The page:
Club B is in the worst position, both being guaranteed to start on the road and to have to play two games to win the division. The Cardinals will mainly be choosing between either playing up to two games with guaranteed home-field advantage as Club A, or knowing that they'll be on the road as Club C, but have to win only one game to take the division. Club C is probably the best choice, since it gives the team a day off and forces the other two teams to juggle their pitching around even further, so assuming the Cardinals front office agrees with that logic, if the three teams tie at 93-69 to end the season then immediately following the end of their three game series on Sunday, Sept. 29, the Pirates and Reds would leave Cincinnati and fly back to PNC Park to play their seventh and most important contest of the past two weeks on Monday. If the Pirates won, they'd stay put and host the Cardinals on Tuesday. If the Reds won, they'd fly back to Cincinnati to host St. Louis instead.

And that would finally settle the issue of who won the National League Central. It would leave up in the air, however, who the first and second wild-card seeds would be. Who would host the wild-card game that by this point would have presumably been moved to Wednesday, Oct. 2. That would be left up to head-to-head tiebreakers: If the two wild cards are Pittsburgh and Cincinnati, then in our scenario Cincinnati would host (if the Cardinals win the division outright but the Pirates and Reds still tie, this could go either way depending on the exact games both teams win and lose over the next couple days). If the two wild cards are St. Louis and Pittsburgh, the Pirates would host. And if the two wild cards are Cincinnati and St. Louis, the game would be played at the Cardinals' home park, Busch Stadium.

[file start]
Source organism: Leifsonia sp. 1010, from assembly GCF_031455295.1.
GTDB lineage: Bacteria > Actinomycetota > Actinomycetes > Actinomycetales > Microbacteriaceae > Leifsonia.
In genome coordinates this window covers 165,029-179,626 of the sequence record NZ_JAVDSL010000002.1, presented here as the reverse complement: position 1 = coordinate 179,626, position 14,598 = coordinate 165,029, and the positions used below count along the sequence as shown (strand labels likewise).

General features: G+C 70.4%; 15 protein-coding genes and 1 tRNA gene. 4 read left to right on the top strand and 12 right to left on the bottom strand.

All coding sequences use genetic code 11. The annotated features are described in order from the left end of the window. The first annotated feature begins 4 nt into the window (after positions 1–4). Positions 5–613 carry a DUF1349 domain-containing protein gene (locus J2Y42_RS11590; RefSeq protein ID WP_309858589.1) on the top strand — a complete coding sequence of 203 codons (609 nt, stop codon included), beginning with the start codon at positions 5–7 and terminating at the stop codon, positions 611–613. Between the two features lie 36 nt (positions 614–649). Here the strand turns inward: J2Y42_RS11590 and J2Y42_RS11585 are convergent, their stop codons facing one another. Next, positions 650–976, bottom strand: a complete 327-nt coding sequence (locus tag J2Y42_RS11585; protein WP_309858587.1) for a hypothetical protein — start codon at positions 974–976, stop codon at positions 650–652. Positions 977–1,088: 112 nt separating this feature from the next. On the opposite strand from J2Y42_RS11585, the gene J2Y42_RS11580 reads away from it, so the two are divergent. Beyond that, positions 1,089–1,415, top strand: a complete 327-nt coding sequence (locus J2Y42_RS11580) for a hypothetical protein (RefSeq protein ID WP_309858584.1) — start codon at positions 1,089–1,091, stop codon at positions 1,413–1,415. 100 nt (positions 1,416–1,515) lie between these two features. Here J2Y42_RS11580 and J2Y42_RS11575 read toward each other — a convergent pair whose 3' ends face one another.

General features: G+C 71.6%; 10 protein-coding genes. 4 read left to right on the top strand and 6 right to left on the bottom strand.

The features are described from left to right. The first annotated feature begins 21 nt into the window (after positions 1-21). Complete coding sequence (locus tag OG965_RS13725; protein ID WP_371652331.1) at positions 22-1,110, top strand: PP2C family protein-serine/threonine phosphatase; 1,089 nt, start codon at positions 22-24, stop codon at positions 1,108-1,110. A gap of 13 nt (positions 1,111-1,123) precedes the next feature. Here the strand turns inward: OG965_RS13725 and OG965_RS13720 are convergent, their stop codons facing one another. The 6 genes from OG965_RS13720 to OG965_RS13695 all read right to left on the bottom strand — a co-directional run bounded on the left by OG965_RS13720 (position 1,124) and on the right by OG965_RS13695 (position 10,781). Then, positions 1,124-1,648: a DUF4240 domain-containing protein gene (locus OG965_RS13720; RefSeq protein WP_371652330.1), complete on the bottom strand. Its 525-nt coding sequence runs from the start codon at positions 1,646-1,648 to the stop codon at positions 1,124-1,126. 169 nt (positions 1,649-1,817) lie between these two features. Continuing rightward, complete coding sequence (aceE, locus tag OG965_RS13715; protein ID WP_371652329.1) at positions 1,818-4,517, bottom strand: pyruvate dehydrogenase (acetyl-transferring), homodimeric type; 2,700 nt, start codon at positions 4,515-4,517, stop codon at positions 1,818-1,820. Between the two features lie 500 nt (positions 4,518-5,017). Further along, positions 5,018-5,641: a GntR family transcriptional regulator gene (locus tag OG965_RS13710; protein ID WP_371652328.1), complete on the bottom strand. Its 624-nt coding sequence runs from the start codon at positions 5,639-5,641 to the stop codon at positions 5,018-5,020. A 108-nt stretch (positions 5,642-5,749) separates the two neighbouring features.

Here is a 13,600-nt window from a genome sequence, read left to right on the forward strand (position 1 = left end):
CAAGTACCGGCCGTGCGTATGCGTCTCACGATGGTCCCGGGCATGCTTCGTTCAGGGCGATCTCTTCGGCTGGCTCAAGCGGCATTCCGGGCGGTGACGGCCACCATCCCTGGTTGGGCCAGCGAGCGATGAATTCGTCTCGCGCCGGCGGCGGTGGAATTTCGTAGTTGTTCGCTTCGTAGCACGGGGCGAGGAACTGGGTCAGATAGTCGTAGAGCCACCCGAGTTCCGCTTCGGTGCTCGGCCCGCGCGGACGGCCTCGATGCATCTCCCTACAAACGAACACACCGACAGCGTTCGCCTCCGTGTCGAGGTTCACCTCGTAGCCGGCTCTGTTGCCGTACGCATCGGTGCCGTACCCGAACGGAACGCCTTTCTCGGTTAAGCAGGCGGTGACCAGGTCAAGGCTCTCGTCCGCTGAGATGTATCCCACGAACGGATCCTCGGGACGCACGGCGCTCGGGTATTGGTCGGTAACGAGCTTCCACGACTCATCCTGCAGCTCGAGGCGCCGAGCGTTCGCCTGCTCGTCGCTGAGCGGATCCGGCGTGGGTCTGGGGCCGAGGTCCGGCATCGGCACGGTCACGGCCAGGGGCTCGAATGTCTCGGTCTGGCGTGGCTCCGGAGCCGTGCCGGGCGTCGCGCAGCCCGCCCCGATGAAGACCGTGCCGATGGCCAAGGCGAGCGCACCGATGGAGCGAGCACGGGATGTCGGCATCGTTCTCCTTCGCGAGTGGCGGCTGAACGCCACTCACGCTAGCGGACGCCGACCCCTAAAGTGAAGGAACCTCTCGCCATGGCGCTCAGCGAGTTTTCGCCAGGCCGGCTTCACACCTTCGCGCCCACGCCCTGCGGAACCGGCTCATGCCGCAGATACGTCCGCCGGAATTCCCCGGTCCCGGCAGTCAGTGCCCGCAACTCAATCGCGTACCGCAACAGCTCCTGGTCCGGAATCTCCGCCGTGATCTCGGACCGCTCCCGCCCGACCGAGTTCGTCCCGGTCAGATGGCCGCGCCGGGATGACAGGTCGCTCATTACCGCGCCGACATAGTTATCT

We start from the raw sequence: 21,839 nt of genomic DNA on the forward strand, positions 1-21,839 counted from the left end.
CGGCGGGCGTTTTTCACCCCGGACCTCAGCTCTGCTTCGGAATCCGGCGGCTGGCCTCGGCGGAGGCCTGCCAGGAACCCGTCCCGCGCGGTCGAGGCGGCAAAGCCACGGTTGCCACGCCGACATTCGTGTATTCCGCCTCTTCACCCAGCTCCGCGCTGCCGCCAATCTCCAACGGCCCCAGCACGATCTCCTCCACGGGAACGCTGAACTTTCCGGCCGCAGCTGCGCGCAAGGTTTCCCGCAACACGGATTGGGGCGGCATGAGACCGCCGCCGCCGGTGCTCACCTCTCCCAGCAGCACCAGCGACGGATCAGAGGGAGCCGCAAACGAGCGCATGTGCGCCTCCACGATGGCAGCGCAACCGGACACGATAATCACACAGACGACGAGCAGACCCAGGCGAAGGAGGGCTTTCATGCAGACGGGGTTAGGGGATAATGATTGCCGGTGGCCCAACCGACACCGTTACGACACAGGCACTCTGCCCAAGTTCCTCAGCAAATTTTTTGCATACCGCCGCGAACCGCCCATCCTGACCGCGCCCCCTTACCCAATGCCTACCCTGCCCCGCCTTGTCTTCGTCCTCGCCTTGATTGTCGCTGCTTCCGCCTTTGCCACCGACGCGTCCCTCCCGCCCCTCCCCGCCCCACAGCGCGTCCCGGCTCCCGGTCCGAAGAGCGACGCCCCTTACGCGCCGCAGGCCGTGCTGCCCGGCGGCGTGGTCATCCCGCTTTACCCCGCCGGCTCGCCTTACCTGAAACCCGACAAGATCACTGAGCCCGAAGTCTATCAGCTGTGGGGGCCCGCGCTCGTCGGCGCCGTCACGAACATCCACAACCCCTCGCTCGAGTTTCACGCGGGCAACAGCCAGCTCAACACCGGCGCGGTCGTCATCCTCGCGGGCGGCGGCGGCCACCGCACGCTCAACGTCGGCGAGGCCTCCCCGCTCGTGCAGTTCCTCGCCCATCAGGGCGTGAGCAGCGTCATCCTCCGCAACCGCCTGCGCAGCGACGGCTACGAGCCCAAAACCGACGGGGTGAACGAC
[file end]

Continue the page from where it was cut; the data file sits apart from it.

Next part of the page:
Of course, it's far more likely that St. Louis will win the division by a couple games and either the Pirates and the Reds will end a game ahead of the other in the rankings, creating a clean, un-confusing wild-card round (which will still be the seventh and most important game those two teams will have played in the past two weeks) with the winner going on to face the team with the best regular season record in the National League in the divisional round -- which, for all we know right now, could be the Cardinals, since there's no longer any prohibition about the wild-card team playing the winner of its own division in the LDS. But what fun would that be? The new rules were designed to create a system susceptible to chaos. I'm hoping the National League Central will give it all the chaos it could ever want and more.